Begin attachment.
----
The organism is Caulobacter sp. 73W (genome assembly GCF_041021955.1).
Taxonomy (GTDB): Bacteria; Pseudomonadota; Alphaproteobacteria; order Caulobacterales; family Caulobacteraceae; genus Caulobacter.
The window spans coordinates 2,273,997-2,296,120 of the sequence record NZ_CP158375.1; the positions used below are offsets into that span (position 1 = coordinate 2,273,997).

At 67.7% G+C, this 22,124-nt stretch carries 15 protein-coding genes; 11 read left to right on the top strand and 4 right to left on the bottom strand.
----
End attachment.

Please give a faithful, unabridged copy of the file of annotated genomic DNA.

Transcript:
The organism is Caulobacter sp. 73W (genome assembly GCF_041021955.1).
Taxonomy (GTDB): Bacteria; Pseudomonadota; Alphaproteobacteria; order Caulobacterales; family Caulobacteraceae; genus Caulobacter.
The window spans coordinates 2,273,997-2,296,120 of the sequence record NZ_CP158375.1; the positions used below are offsets into that span (position 1 = coordinate 2,273,997).

At 67.7% G+C, this 22,124-nt stretch carries 15 protein-coding genes; 11 read left to right on the top strand and 4 right to left on the bottom strand.